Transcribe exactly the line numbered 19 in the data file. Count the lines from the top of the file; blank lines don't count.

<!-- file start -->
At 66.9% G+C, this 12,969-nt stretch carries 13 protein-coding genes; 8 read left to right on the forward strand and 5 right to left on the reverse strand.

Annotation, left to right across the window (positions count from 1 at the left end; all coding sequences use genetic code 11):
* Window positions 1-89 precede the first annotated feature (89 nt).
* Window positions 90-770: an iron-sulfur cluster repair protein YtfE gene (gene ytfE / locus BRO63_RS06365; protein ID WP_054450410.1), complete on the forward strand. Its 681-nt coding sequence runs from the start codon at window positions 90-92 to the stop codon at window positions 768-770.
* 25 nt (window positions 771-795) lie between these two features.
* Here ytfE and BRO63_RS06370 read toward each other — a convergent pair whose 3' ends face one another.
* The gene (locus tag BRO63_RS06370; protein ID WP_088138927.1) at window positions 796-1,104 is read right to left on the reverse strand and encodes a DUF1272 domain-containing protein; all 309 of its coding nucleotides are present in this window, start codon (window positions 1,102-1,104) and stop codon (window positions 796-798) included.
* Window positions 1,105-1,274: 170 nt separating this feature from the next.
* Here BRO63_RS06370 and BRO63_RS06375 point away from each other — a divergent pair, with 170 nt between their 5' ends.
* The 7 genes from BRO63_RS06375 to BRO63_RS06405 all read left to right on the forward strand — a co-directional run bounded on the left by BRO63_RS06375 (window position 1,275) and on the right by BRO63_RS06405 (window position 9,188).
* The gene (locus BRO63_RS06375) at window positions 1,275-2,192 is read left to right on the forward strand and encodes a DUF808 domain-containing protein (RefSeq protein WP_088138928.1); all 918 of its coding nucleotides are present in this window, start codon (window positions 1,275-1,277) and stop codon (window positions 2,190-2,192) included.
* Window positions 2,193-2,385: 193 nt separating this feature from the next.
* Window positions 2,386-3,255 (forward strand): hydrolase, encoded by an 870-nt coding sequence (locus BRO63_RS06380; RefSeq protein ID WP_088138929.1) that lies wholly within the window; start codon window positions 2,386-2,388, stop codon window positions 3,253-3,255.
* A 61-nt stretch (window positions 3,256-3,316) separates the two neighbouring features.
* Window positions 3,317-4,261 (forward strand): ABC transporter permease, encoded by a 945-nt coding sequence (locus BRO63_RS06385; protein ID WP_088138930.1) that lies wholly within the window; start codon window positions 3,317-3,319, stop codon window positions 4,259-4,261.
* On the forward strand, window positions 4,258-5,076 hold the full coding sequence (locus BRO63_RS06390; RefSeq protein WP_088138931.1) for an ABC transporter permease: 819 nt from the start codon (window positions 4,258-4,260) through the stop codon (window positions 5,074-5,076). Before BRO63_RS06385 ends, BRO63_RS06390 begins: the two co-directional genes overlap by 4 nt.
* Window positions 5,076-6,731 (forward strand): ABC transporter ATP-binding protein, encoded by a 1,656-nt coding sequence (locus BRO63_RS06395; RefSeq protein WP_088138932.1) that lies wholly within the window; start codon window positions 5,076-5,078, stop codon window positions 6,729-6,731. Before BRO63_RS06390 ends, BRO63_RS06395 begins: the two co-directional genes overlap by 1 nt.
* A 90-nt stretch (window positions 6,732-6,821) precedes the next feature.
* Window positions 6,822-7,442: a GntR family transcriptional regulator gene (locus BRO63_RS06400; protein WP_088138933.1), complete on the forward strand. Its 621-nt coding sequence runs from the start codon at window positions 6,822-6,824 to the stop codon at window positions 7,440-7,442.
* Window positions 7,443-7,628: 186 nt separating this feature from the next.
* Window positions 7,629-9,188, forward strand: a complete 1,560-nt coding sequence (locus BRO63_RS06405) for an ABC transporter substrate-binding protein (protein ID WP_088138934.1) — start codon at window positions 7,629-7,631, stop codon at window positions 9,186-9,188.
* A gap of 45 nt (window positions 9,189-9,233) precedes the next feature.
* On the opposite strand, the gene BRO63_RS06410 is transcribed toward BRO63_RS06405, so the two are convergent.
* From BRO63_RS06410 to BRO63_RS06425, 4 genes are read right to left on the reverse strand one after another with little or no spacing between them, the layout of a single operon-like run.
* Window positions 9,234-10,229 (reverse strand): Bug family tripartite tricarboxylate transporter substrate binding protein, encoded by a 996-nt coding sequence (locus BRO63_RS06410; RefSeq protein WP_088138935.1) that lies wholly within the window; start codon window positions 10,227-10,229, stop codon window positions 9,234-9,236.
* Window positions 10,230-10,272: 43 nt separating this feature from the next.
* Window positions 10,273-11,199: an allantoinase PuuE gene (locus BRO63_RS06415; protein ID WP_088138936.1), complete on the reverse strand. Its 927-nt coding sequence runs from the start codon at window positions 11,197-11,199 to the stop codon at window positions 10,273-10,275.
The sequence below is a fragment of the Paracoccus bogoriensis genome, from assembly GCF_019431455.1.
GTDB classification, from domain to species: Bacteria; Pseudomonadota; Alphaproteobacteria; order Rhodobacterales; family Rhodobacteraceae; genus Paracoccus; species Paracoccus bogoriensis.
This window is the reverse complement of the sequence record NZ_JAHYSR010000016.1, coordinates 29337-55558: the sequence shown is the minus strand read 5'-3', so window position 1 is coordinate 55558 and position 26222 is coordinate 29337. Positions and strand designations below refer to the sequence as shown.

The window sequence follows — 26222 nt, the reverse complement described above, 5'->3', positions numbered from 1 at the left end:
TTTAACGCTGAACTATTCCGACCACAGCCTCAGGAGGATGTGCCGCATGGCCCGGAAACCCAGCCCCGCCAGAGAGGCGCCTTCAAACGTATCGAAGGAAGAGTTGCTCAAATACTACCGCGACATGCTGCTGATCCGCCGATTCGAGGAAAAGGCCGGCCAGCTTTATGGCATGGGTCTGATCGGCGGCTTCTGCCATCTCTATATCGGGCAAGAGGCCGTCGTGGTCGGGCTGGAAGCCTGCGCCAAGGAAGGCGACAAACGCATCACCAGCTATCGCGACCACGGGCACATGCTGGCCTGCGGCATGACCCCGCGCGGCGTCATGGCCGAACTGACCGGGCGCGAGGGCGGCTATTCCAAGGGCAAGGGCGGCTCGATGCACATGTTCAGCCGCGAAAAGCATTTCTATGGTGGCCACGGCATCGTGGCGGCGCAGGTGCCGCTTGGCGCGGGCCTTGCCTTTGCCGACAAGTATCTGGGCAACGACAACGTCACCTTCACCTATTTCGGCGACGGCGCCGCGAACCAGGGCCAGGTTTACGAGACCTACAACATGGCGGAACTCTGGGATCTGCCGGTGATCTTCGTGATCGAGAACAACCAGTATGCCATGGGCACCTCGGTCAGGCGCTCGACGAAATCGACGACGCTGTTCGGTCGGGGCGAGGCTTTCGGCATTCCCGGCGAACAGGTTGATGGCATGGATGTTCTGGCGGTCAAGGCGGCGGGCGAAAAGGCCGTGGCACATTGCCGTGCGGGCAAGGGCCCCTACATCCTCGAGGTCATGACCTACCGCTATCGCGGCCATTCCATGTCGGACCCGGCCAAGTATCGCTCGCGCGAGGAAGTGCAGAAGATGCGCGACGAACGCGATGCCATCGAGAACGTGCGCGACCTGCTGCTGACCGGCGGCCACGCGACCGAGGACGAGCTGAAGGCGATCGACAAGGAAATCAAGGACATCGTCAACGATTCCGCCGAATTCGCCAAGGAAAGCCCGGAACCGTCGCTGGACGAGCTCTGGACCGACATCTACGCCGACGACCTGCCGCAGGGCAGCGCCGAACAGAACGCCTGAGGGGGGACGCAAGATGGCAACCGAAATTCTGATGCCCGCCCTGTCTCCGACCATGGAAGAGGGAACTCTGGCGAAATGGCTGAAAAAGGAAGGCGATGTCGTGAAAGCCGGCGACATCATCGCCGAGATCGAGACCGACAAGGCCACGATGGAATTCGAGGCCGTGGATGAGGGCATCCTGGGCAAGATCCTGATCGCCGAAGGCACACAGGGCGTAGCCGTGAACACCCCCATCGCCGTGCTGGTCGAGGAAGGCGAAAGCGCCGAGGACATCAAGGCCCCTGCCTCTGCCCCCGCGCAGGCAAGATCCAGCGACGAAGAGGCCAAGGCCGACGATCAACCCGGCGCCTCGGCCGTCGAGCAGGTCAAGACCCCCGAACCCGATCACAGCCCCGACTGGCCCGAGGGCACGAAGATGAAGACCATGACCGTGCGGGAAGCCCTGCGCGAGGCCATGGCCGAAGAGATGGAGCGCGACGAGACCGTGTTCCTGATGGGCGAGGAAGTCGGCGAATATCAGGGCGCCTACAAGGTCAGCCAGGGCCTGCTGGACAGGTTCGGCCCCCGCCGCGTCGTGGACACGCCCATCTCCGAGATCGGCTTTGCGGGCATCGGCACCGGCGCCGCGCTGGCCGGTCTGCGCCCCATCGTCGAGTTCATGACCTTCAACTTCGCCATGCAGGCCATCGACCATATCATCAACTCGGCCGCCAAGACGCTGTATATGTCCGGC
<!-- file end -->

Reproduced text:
* Window positions 6,822-7,442: a GntR family transcriptional regulator gene (locus BRO63_RS06400; protein WP_088138933.1), complete on the forward strand. Its 621-nt coding sequence runs from the start codon at window positions 6,822-6,824 to the stop codon at window positions 7,440-7,442.